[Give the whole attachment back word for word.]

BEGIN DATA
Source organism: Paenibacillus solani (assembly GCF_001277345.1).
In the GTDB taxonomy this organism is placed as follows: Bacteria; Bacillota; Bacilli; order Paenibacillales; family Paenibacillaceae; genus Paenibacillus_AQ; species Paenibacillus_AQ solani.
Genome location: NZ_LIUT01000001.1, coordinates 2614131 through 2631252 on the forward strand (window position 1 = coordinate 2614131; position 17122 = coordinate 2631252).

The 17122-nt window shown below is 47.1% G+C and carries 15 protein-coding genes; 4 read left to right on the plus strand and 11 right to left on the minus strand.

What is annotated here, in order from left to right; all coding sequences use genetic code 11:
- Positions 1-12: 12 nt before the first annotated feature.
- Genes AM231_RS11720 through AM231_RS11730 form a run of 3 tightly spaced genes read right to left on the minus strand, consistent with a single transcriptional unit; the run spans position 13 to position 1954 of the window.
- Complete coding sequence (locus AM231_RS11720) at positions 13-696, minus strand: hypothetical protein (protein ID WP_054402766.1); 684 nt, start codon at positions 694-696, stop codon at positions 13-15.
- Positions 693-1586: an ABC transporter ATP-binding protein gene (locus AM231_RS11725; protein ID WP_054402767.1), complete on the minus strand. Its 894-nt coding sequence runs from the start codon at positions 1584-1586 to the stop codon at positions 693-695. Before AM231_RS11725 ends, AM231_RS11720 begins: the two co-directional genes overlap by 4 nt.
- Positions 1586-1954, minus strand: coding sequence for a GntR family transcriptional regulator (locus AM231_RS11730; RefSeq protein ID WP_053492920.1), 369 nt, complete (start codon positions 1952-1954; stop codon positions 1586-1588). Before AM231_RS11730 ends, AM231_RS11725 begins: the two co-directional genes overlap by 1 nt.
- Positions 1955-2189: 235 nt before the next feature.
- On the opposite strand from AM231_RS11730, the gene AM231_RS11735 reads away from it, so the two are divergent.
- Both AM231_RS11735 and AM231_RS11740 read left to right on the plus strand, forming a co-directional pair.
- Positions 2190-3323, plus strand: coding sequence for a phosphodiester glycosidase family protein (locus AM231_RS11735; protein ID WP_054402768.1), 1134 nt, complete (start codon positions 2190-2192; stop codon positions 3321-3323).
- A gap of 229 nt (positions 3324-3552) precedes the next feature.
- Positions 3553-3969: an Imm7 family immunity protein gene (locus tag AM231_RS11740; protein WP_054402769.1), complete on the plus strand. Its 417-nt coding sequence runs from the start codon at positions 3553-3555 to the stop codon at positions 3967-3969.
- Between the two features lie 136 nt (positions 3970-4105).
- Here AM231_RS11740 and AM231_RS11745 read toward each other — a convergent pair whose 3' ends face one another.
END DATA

Source organism: Paenibacillus solani (assembly GCF_001277345.1).
In the GTDB taxonomy this organism is placed as follows: Bacteria; Bacillota; Bacilli; order Paenibacillales; family Paenibacillaceae; genus Paenibacillus_AQ; species Paenibacillus_AQ solani.
Genome location: NZ_LIUT01000001.1, coordinates 2614131 through 2631252 on the forward strand (window position 1 = coordinate 2614131; position 17122 = coordinate 2631252).

The 17122-nt window shown below is 47.1% G+C and carries 15 protein-coding genes; 4 read left to right on the plus strand and 11 right to left on the minus strand.

What is annotated here, in order from left to right; all coding sequences use genetic code 11:
- Positions 1-12: 12 nt before the first annotated feature.
- Genes AM231_RS11720 through AM231_RS11730 form a run of 3 tightly spaced genes read right to left on the minus strand, consistent with a single transcriptional unit; the run spans position 13 to position 1954 of the window.
- Complete coding sequence (locus AM231_RS11720) at positions 13-696, minus strand: hypothetical protein (protein ID WP_054402766.1); 684 nt, start codon at positions 694-696, stop codon at positions 13-15.
- Positions 693-1586: an ABC transporter ATP-binding protein gene (locus AM231_RS11725; protein ID WP_054402767.1), complete on the minus strand. Its 894-nt coding sequence runs from the start codon at positions 1584-1586 to the stop codon at positions 693-695. Before AM231_RS11725 ends, AM231_RS11720 begins: the two co-directional genes overlap by 4 nt.
- Positions 1586-1954, minus strand: coding sequence for a GntR family transcriptional regulator (locus AM231_RS11730; RefSeq protein ID WP_053492920.1), 369 nt, complete (start codon positions 1952-1954; stop codon positions 1586-1588). Before AM231_RS11730 ends, AM231_RS11725 begins: the two co-directional genes overlap by 1 nt.
- Positions 1955-2189: 235 nt before the next feature.
- On the opposite strand from AM231_RS11730, the gene AM231_RS11735 reads away from it, so the two are divergent.
- Both AM231_RS11735 and AM231_RS11740 read left to right on the plus strand, forming a co-directional pair.
- Positions 2190-3323, plus strand: coding sequence for a phosphodiester glycosidase family protein (locus AM231_RS11735; protein ID WP_054402768.1), 1134 nt, complete (start codon positions 2190-2192; stop codon positions 3321-3323).
- A gap of 229 nt (positions 3324-3552) precedes the next feature.
- Positions 3553-3969: an Imm7 family immunity protein gene (locus tag AM231_RS11740; protein WP_054402769.1), complete on the plus strand. Its 417-nt coding sequence runs from the start codon at positions 3553-3555 to the stop codon at positions 3967-3969.
- Between the two features lie 136 nt (positions 3970-4105).
- Here AM231_RS11740 and AM231_RS11745 read toward each other — a convergent pair whose 3' ends face one another.